"relocation_expenses": "Relocation expenses will not be paid.",
      "salary": "Assistant United States Attorneys' pay is administratively determined based, in part, on the number years of professional attorney experience.",
      "title": "Assistant United States Attorney",
      "travel": "Some travel both nation-wide and international may be necessary.",
      "url": "http:\/\/www.justice.gov\/legal-careers\/job\/us-department-justice-assistant-united-states-attorney-united-states-attorneys",
      "uuid": "168c3b32-e16d-42c6-b25c-610e96aae7f5",
      "vuuid": "7f62346d-c12d-4f98-95e3-41569bc632f8"
    },
    {
      "about_office": "",
      "application_process": "",
      "body": "Opens February 7, 2014 <\/p>\n\nAbout the Office<\/u>: The United States Attorney's Office prosecutes federal offenses and represents the United States in civil cases. The Northern District of New York is comprised of 32 counties in upstate New York, a territory comparable to the combined area of Vermont, New Hampshire, Massachusetts, and Connecticut. We have staffed offices in Syracuse (headquarters), Albany, Binghamton, and Plattsburgh. Our Assistant U.S. Attorneys appear before federal judges in those cities and Utica. (Auburn, Malone, and Watertown also are designated sites for court). Our Syracuse office is currently staffed by 17 attorneys and 27 support personnel, our Albany office is staffed by 14 attorneys and 19 support personnel, our Plattsburgh office is staffed by 3 attorneys and 2 support personnel, and our Binghamton office is staffed by 2 attorneys and 1 support personnel.<\/p>\nPlease indicate on your cover...",
      "changed": "1401222132",
      "created": "1399914662",
      "deadline": null,
      "hiring_office": null,
      "hiring_org": {
        "uuid": "27753e0f-7996-43da-9500-eee8496e1a5a",
        "name": "USAO Northern District of New York"
      },
      "job_id": "Vacancy Announcement No. 14-NDNY02  ",
      "location": {
        "country": "US",
        "administrative_area": "NY",
        "locality": "Syracuse",
        "postal_code": "13261",
        "thoroughfare": ""
      },
      "num_positions": null,
      "position": "attorney",
      "practice_area": "oarm-immigration",
      "qualifications": "",
      "relocation_expenses": null,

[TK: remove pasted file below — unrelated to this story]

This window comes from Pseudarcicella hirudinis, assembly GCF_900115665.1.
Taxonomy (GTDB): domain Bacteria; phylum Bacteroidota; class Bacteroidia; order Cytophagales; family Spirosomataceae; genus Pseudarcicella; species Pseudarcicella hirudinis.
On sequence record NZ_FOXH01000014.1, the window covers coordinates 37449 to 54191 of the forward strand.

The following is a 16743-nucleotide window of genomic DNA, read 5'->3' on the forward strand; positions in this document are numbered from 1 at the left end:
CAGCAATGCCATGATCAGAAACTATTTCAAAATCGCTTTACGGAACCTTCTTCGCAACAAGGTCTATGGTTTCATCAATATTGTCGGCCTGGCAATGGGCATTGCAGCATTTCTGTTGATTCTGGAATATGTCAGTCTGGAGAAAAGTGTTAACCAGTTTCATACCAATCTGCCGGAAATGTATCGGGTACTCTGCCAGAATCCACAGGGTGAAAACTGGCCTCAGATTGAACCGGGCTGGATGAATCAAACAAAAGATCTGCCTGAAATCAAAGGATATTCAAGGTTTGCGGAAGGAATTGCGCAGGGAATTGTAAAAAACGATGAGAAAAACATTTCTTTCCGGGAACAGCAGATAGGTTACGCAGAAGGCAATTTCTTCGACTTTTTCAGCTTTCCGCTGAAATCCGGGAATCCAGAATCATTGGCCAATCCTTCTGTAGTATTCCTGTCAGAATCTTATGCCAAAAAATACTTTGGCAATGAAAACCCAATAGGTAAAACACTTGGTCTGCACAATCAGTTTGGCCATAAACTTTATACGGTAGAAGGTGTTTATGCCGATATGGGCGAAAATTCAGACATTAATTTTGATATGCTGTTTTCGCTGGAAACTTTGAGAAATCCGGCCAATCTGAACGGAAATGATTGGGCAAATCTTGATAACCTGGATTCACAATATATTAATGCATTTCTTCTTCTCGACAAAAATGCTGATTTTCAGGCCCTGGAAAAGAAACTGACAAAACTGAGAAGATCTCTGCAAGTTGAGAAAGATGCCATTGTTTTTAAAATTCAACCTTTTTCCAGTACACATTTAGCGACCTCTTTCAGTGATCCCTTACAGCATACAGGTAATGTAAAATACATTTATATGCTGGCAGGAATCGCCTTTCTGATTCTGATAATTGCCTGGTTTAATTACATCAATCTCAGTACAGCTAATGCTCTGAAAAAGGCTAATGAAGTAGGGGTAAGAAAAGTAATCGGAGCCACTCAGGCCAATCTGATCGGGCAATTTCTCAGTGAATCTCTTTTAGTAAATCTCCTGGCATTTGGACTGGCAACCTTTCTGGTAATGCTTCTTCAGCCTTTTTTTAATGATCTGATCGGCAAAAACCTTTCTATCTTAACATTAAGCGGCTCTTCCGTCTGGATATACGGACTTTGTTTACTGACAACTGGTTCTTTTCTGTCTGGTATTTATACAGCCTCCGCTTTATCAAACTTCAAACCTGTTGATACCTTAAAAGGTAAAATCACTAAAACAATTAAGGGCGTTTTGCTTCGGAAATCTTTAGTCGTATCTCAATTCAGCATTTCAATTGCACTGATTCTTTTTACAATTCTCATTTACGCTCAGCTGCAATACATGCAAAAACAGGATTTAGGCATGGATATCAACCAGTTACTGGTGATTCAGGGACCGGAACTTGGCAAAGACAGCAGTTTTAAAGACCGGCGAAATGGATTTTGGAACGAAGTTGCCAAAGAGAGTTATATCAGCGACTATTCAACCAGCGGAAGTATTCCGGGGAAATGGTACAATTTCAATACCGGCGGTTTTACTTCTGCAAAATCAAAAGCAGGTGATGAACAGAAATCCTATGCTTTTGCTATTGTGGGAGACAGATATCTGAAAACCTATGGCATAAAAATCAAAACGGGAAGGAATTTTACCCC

"salary": "Assistant United States Attorneys' pay is administratively determined based, in part, on the number years of professional attorney experience.  The range of basic pay is $51,403 - $151,660 (including 14.16% locality pay).",
      "title": "Assistant United States Attorney ",
      "travel": "Employment will require occasional travel to court at one of the designated sites in our District.  Other occasional travel within and\/or outside the District is anticipated.",
      "url": "http:\/\/www.justice.gov\/legal-careers\/job\/us-department-justice-assistant-united-states-attorney-united-states-attorneys-3",
      "uuid": "90ddf704-0567-4738-a56d-4e84bfdf1f5c",
      "vuuid": "1fb448be-3aa1-4930-a66d-1b572d285905"
    }
  ]
}

GET /api/v1/vacancy_announcements/[id]

Provides information on a specific vacancy announcement

Arguments
  • int node_id URL
    The ID of the node to retrieve.
  • string fields GET (optional)
    A comma separated list of fields to get.
Response Example
{
   "metadata":{
      "responseInfo":{
         "status":200,
         "developerMessage":"OK"
      },
      "resultset":{
         "count":1,
         "pagesize":1,
         "page":0
      },
      "executionTime":0.056050062179565
   },
   "results":[
      {
         "about_office":"<p>The United States Attorney's Office serves as the principal litigator for its judicial district and is responsible for coordinating multiple agency investigations within the district. The United States Attorney has the responsibility and authority to prosecute violations of federal criminal statutes, defend the government in civil action, seek the enforcement of a variety of civil enforcement statutes, and institute proceedings for the collection of fines and penalties among other things.</p>\n",